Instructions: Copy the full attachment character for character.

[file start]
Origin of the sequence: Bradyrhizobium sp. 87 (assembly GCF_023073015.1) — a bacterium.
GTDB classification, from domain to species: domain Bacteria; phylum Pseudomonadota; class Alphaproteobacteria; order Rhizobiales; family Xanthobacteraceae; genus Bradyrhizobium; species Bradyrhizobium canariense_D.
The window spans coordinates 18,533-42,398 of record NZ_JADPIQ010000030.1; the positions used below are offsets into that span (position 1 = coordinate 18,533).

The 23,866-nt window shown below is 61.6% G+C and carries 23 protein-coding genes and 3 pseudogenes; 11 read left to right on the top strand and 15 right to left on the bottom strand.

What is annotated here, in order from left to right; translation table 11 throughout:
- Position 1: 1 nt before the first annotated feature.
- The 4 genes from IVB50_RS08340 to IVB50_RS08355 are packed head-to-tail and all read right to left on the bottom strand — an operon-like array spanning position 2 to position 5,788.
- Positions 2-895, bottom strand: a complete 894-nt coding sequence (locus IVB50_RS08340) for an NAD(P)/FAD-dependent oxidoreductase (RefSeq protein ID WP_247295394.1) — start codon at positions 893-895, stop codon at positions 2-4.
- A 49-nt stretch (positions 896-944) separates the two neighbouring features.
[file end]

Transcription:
Origin of the sequence: Bradyrhizobium sp. 87 (assembly GCF_023073015.1) — a bacterium.
GTDB classification, from domain to species: domain Bacteria; phylum Pseudomonadota; class Alphaproteobacteria; order Rhizobiales; family Xanthobacteraceae; genus Bradyrhizobium; species Bradyrhizobium canariense_D.
The window spans coordinates 18,533-42,398 of record NZ_JADPIQ010000030.1; the positions used below are offsets into that span (position 1 = coordinate 18,533).

The 23,866-nt window shown below is 61.6% G+C and carries 23 protein-coding genes and 3 pseudogenes; 11 read left to right on the top strand and 15 right to left on the bottom strand.

What is annotated here, in order from left to right; translation table 11 throughout:
- Position 1: 1 nt before the first annotated feature.
- The 4 genes from IVB50_RS08340 to IVB50_RS08355 are packed head-to-tail and all read right to left on the bottom strand — an operon-like array spanning position 2 to position 5,788.
- Positions 2-895, bottom strand: a complete 894-nt coding sequence (locus IVB50_RS08340) for an NAD(P)/FAD-dependent oxidoreductase (RefSeq protein ID WP_247295394.1) — start codon at positions 893-895, stop codon at positions 2-4.
- A 49-nt stretch (positions 896-944) separates the two neighbouring features.